What to do with a photographer’s block

So you’re a photographer or a photography student, and you feel unmotivated to get out there and shoot something. Even worse, everywhere you look you feel like there’s nothing to shoot. What can you do to make those creative juices flowing again?

Nikon D800, 1.0 sec., f/16, ISO 100, 26mm

Nikon D800, 1.0 sec., f/16, ISO 100, 26mm

The photographer in me has always been keen on seeing things through the lens. I’ve caught myself a number of times thinking how this view in front of me would look as a photograph. But when this curiosity to shoot fades away, you’ll be surprised at how little effort you need to make to rekindle that fire in you to shoot again.

For me, all it takes is a little bit of searching on the Internet to find new places to go to near my area. I don’t remember how many times I’ve google-mapped an area to look for possible places to shoot. Google also conveniently provides images for most places that you search for, allowing you to see what the area looks like even before you step out your door.

Using Google maps to locate your future shooting location.

Using Google maps to locate your future shooting location.

I tend to navigate towards natural landscapes for my photography, so my googling often starts near the waterfront, or other areas of nature that are interesting to shoot, like waterfalls and gorges. You can see above that most of the green spaces near the waterfront are parks that are open to the public. Just drive to any one of those and start photographing!

Just seeing the location on a map starts my creativity juices by thinking how the picture may look if I stand there at that location. It really is a super easy way to find new places and get excited again about taking photographs.

Casa Loma caught in the sunset on my way home from work.

Casa Loma caught in the sunset on my way home from work.

Shooting nearby

If you’re not in a position to go too far, simply take your local transportation to somewhere you’ve never been before! This could be a subway stop that you don’t normally get off at, or just take the bus to the other side of town. Get out and explore the area. Everything will be new to you, giving you a refreshing look at your city. I’ve often found that new places tend to jumpstart our creative juices, since you’re not familiar with the area and you’re looking at everything with a fresh perspective.

Hitting even closer to home, I usually take the subway on my way home from work. But those days when I feel like shooting something, I forgo the subway and take a little walk instead. On my walk, I often find a number of interesting places to shoot, and to think I go by the area on a daily basis!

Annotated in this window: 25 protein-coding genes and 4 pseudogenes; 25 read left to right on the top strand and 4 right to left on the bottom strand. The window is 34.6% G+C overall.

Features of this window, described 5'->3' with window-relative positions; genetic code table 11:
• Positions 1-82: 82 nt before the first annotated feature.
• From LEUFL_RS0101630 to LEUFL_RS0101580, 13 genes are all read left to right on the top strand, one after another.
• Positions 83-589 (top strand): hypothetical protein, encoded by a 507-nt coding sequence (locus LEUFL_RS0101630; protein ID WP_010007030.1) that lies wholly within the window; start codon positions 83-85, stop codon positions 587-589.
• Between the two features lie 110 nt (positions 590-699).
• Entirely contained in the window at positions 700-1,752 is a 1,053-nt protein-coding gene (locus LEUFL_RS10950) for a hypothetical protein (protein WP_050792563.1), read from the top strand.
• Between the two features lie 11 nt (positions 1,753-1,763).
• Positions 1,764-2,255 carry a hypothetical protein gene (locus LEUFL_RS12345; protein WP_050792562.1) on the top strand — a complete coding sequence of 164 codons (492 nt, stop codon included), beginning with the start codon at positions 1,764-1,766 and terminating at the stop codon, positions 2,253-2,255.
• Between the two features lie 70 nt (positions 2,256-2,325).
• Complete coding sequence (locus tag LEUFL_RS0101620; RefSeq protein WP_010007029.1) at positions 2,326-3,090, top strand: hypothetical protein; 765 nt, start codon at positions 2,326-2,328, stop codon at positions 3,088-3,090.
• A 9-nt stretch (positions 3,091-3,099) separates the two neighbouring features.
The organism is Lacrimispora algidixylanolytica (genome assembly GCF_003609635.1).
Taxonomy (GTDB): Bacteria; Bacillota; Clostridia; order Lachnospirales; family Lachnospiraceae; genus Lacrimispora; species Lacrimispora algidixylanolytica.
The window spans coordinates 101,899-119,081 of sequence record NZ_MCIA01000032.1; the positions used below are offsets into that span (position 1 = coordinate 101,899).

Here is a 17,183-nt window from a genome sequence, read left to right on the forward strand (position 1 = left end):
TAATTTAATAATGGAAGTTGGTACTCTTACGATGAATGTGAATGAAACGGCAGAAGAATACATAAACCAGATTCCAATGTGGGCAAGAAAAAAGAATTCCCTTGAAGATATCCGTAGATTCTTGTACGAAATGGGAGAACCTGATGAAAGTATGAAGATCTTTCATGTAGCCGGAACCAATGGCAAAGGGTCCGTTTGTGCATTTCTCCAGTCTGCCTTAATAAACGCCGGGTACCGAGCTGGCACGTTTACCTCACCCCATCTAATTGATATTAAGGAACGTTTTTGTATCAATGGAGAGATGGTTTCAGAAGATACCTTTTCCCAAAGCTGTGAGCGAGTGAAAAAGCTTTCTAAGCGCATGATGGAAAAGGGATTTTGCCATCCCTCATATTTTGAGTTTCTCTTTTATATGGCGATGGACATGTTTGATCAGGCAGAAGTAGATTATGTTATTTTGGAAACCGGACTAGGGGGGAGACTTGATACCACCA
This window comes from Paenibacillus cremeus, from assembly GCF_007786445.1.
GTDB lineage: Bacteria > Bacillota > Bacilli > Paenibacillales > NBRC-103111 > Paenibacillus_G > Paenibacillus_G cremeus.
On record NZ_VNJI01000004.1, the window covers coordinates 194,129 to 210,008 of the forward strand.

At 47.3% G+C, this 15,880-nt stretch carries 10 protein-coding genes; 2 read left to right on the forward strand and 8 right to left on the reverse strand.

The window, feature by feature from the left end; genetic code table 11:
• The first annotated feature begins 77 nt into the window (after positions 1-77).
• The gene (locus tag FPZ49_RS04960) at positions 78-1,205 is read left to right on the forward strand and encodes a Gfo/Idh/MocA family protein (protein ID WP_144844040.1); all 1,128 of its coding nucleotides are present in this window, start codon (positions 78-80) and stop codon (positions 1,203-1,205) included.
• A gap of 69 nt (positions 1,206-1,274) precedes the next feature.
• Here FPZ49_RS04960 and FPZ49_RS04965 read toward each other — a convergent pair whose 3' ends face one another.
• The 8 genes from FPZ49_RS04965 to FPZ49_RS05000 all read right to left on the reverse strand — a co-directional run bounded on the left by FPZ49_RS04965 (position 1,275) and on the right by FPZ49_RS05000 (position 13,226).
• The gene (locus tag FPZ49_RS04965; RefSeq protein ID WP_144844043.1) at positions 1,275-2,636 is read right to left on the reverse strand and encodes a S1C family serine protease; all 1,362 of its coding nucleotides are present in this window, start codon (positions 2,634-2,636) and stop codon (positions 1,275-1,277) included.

When all else fails

When all else fails, see what your peers are doing. See where they’ve gone and what they’ve been shooting. There’s no shame in taking photos of something that other photographers have already taken. You’ll be adding your own take to the scene and will inevitably come out with something different.

During one of my photography workshops at Luminato Festival, we took the students to the Distillery District. For those of you who don’t know the area, it is a set of historic red-brick warehouses that are now transformed into event spaces, galleries, restaurants, and small shops. It’s a great place to take a walk and even better place to photograph. The whole point of going there was to get the creative juices flowing for the students as they explored the historic grounds. I approached one student who didn’t seem to be taking many pictures, and asked why. She responded, “there’s nothing to take around here!” I was quite taken aback at that comment when everybody else was busy snapping away. I told her all her friends were taking photos so why not have a look at what they were doing and perhaps get some ideas from them.

Hopefully these ideas will give you a start on something to do when you’re stuck for ideas to shoot. It’s a great way to get outside instead of staying in all day long and wasting a perfectly good shooting day.

0 replies

Leave a Reply

Want to join the discussion?
Feel free to contribute!

Leave a Reply